For the longest time I didn’t keep a journal. I used to write one religiously, but somehow it began to feel like a burden, and the pages so heavy with emotion I decided it best to let it all go. But this March, after some five years of not keeping any type of personal account of the goings on in my life, I found myself drawn back to it. I made myself a small journal that fits even in my smallest purse – quite plain and simple, but with a splash of colourful oversized floral patterns on the endpapers.
The pages are 100% recycled paper: rough just the way I like it, and with imperfections that help me get over the imperfections of my handwriting that goes from tiny squiggly ants to messy reeds depending on my mood. The dark teal and sea-foam book cloth are a recent purchase, but I doubt I’ll use either on the books I sell as it seems the starch coat finish of the cloth is pretty prone to both staining and overall wear. I’ve used this journal for a bit under two weeks now and its finish is in pretty rough condition already. I don’t mind it in this case, but the quality isn’t up to par with what I like to offer in my shop, even though there are always people who enjoy the distressed look…
Next up on my bookbinding to-do list are some small Coptic bound journals with leather spines, and some new bullet journals, too. On the mixed media front it appears there’s an odd body of work emerging – a bit moody and haunting. I’m curious to see what comes next…
Last weekend I needed to create something entirely different, something made just for fun. So, I set out to make a kaleidocycle artists’ book! As a person intrigued by math, and geometry especially, I found this project a real treat. And here it is: my very first kaleidocycle, made for my own amusement to celebrate the end of a long writing project and the seeming endlessness of a kaleidocycle.
And just for insanity’s sake I decided to create the lettering using 6mm tall reverse stencil letters I cut out individually. (Mind you, I’ve done much smaller crazy letter cutting projects before, with less haphazard results.) While working at the letters I half-purposefully created myself a distraction free zone by placing the letters on my tablet, keeping me from writing anything stupid online until I was all done with the letters and the urge to comment had subsided…
I’m still taking it easy with bookbinding: lots of fun projects, loads of new ideas, and a new journal for myself in the making. For those in need of a fun paper project: artist Paula Beardell Krieg shared a template for a kaleidocycle on her fantastic blog not too long ago, so if you’re itching to make one yourself, her blog is a great place to start! She frequently features brilliant projects, often with templates/instructions, so, off you go to explore!
Vastness suddenly in all its glory. It’s an artists’ book I made for the Pushpin & Poetry publication series in a limited edition of 10 copies. It’s a monocular-like cylindrical object with text inside and out. It can be read by rotating the cylinder or by peering through it. You ask: how is this supposed to be a book? Artists’ books can take many shapes and formats, but if you’re stubborn and demand a book has to have pages in order to be a book, just think of the transparent sheets with words on them as the pages of this book.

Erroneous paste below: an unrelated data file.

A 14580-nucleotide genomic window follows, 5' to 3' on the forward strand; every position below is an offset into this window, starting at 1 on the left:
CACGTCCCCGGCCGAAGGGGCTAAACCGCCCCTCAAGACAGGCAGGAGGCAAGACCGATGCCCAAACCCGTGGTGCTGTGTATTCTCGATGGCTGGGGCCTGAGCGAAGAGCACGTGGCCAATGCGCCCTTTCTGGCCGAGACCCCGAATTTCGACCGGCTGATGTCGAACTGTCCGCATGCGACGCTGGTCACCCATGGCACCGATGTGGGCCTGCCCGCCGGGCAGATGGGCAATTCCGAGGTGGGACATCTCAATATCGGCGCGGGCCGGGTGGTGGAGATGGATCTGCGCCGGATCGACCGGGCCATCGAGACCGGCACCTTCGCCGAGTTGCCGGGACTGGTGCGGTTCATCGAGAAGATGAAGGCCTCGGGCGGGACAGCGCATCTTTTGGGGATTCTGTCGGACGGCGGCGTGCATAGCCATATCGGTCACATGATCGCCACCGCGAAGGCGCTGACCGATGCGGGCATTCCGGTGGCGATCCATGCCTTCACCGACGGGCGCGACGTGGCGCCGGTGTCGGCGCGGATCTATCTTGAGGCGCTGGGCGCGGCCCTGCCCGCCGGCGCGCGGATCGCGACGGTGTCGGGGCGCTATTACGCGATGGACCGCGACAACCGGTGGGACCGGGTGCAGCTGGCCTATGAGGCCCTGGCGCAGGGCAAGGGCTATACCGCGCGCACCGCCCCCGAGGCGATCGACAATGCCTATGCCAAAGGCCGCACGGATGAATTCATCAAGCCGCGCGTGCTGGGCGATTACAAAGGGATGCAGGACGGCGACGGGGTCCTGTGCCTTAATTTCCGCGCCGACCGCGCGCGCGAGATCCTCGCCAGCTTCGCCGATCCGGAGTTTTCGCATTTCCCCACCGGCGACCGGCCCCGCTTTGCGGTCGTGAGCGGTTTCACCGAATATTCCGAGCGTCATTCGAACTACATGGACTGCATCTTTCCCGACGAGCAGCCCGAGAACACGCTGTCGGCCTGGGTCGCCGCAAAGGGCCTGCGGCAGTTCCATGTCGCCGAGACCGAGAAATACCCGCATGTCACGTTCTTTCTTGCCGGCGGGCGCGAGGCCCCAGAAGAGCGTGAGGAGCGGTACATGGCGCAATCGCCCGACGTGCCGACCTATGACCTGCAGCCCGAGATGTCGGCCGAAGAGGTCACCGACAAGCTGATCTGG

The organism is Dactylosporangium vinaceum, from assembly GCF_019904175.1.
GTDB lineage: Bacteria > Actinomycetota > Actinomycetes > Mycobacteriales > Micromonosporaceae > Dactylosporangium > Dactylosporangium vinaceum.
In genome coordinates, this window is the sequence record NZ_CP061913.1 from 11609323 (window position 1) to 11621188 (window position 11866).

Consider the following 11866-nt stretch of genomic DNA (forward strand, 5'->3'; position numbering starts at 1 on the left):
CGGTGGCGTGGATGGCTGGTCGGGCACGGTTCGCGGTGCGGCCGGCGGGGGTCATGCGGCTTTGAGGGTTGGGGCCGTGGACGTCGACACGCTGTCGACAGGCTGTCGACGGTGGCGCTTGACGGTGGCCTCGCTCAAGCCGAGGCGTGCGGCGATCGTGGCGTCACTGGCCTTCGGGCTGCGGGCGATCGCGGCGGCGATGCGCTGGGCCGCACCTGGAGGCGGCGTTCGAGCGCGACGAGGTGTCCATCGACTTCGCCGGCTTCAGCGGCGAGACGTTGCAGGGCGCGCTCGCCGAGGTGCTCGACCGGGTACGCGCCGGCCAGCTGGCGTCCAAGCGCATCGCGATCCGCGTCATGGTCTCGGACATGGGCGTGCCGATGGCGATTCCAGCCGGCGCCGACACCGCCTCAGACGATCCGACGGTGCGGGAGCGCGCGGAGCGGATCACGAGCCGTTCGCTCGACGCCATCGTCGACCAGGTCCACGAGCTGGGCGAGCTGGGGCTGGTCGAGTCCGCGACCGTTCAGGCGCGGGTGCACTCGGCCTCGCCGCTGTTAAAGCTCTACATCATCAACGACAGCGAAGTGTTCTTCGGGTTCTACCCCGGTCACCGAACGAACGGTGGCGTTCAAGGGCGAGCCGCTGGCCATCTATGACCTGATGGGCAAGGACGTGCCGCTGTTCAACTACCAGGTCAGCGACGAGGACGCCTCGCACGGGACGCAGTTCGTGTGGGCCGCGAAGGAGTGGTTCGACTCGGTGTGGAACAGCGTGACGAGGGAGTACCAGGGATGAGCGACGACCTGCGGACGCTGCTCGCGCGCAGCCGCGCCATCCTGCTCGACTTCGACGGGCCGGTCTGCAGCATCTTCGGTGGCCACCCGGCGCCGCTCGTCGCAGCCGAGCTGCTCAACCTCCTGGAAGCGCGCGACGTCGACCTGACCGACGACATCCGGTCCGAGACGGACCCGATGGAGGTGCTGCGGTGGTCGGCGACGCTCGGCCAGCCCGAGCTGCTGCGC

As I mentioned in Monday’s blog post this artists’ book is also my entry for the #AreYouBookEnough Instagram bookbinding challenge. The challenge has a changing monthly theme, and this month the theme is ‘peace’. After hearing the theme I instantly knew I wasn’t going to go with the more concrete, opposite-of-war kind of peace, but with the feeling of peace. I don’t remember a time without depression. I’m not exaggerating, I literally don’t remember a time without depression. It’s something that has been a part of my life from a time before I had even heard the word for it, ebbing and flowing as years pass. That being said, I do know peace. Lately there seems to be more and more of it. Life is mostly good. And suddenly: sudden vastness suddenly less vast / water less restless.
I didn’t expect to experience the kind of joy creating Vastness suddenly gave me. I haven’t really known that feeling since making some crazy strangely shaped boxes over 12 years ago while still in school studying bookbinding. There’s just something so special about making a thing with no instructions whatsoever. A part of me truly enjoys all the problem solving and math that goes into engineering an idea into reality. Had I wrapped the cardstock core for the cylinders once more round the mold I used, the finished piece wouldn’t have come out of the container. It would’ve gone in, but getting it out intact would’ve required more dexterity and patience than I can expect from most people. I also could’ve used just clear plastic for the see-through part, but it would’ve been too bright, crisp, and clear. Adding in disks of mica made the experience of peering through the cylinder like looking into water – more deep, more organic, and ever so slightly muddy. All these little details add up, and from out of nowhere appears the perfect balance between artistic creativity and practical product design.
If you want to see some behind the scenes photos of the creative process of this piece, take a look at my previous blog post.